Why is it so quiet? Does danger lurk around the corner?
We’ve reconsidered. We’ll allow you to enter at your own risk. The people here might remind you of your own life. So you should be careful. Enter the room(s) as if wild animals roamed inside. Act as if demons were sitting on shelves and storms could blow everyone away.
Two people are lying in bed. They just did it. First of all, because they love each other. Second, because this is the city of love. The bed rocked and squeaked. It’s amazing that it didn’t break. The room is shabby. They couldn’t afford a better one. It smells like cat pee. Through an open window you can hear screaming, a hand smacking bare flesh, blows, wood splitting and glass breaking. The sounds are coming from a movie theater where they only show Kung Fu flicks.
There isn’t any room with this number. So it’s either 12a or 14.
My room is small. It’s more like a hole. I built an alter in a small nook. It’s got a photo of C, a candle, incense and my diary. The door leads to a courtyard with reddish-brown walls with white roses climbing up it. I bathe in the courtyard fountain. The water is ice-cold. The people are the color of bronze. Some of them giggle when they see me.
You’d have to fly in order to get here. But you could also take a ship across the ocean. Either way you have to travel far, far away.
When Greg and I went to school together, his room was decorated with ties. He claimed to have stolen them all. Not that anyone believed him, but still it was worth seeing. The ties were brightly colored. Some of them had frills. There must have been 10 to 15 of them. He had pinned condoms in between them. He had different kinds of condoms, even though there wasn’t much of a selection back then. The rest of his wall was covered in posters of Cream, Led Zeppelin, Cuby’s Blues Band and…
A room for premieres. Narrow. There’s a sink to your immediate left. There’s also a children’s bed, shelves, books by Twain, Dickens, London…school books. They are mostly in brown and beige. It’s a room in a bungalow. The smell: breathtaking, because there are two women and three men with stinky feet living here. One of them, the mother, is depressed. I’m nineteen and a frequent guest. But nothing will come of the premiere. The sink, which is supposed to play a supporting role, refuses to play along and quits. So we have other things to do.
The stage has been set. A room for illusions with partitions, props and lighting. The play being staged is A Street Car Named Desire. Williams. It’s about New Orleans slums and their fluid social milieu. In scene two, the aristocratic lady is sitting naked in the bath. She’s very attractive. The lighting technicians (including me) and stage hands usually sit in the breakroom playing cards and drinking beer. Instead, we’re standing in the gangway and trying to give the impression that we’re about to change sets. But there’s no set change coming. The countess is about to step out of the bath. After that the gangways are empty.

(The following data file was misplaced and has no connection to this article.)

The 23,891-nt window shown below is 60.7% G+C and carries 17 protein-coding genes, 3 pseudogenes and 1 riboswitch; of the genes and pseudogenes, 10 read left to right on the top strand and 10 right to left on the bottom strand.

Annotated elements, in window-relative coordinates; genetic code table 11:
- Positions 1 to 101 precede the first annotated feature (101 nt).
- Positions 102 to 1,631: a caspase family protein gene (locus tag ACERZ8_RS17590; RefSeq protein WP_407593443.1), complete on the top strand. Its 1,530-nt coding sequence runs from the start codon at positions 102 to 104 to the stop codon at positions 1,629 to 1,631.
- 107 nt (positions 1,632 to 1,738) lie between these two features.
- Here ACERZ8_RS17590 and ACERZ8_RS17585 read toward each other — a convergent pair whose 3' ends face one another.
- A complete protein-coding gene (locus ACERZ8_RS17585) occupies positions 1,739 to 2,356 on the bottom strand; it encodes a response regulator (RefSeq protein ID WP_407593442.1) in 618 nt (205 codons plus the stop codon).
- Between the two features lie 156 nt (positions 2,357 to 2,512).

A window, a door, a hole in the floor with a porcelain bowl above it. The window in a quarter of a semicircular tower that clings to the house like an awkward hug. The window is small and high above the ground. But you can still reach it. You just lean a bike against the wall, climb onto the seat and grip the window frame with your right hand, stick your leg through the window, pull your lower body up so that you’re hanging out of the window sideways. Then you try and reach the pipe attached to the tank with your free hand, pull in your head and slowly work the rest of your body into the room. During this acrobatic feat, one foot hangs out the window, while the other hovers high above the porcelain bowl trying to reach the seat. You tear the crotch of your pants, but then you’ve made it. You pull in the other leg and stand with both feet on the seat and hope the door isn’t locked from the outside.
I walk through a warehouse, down a dark hallway and stop in front of a door. I open the door and go inside. It’s a large square room. To my immediate left, two sets of four desks face each other and divide the room. My enemy’s desk is in the back row on the left-hand side. To the right of the door is a large oven that I have to keep heated. Behind my enemy there’s a teleprinter. And there are sansevieria plants on the windowsills. Underneath – two desks for women. The rest of the office is male. Every day from morning till night, men of all ages work here. I’m the youngest. I make it possible for everyone else to leave. But my enemy has to stay. I chain him to the teleprinter. Then I douse files and desks with gasoline and set them on fire. And I leave the room. I watch the fire engulf the space and burn down the building, leaving nothing but its foundation. I’m happy. He’s finally dead.
There’s only a bed. And SHE’s in it. Bedridden since her fall seven years ago. Blind. Nearly deaf. Never complaining. It’s a hydraulic bed. You can set it to eight different positions. There’s a night stand next to her bed. A talking clock, two bottles of peach juice, cough drops and lotion on it. A radio and a telephone on the windowsill. Pictures of her father, mother, in-laws, children and grandchildren on the wall at the head of the bed. The walls are white. Even though I visit once a week, I don’t know what the floor looks like. (My inattentiveness sometimes frightens me.) There’s no escaping this room. SHE will die in this room. And I hope I’m here when she does.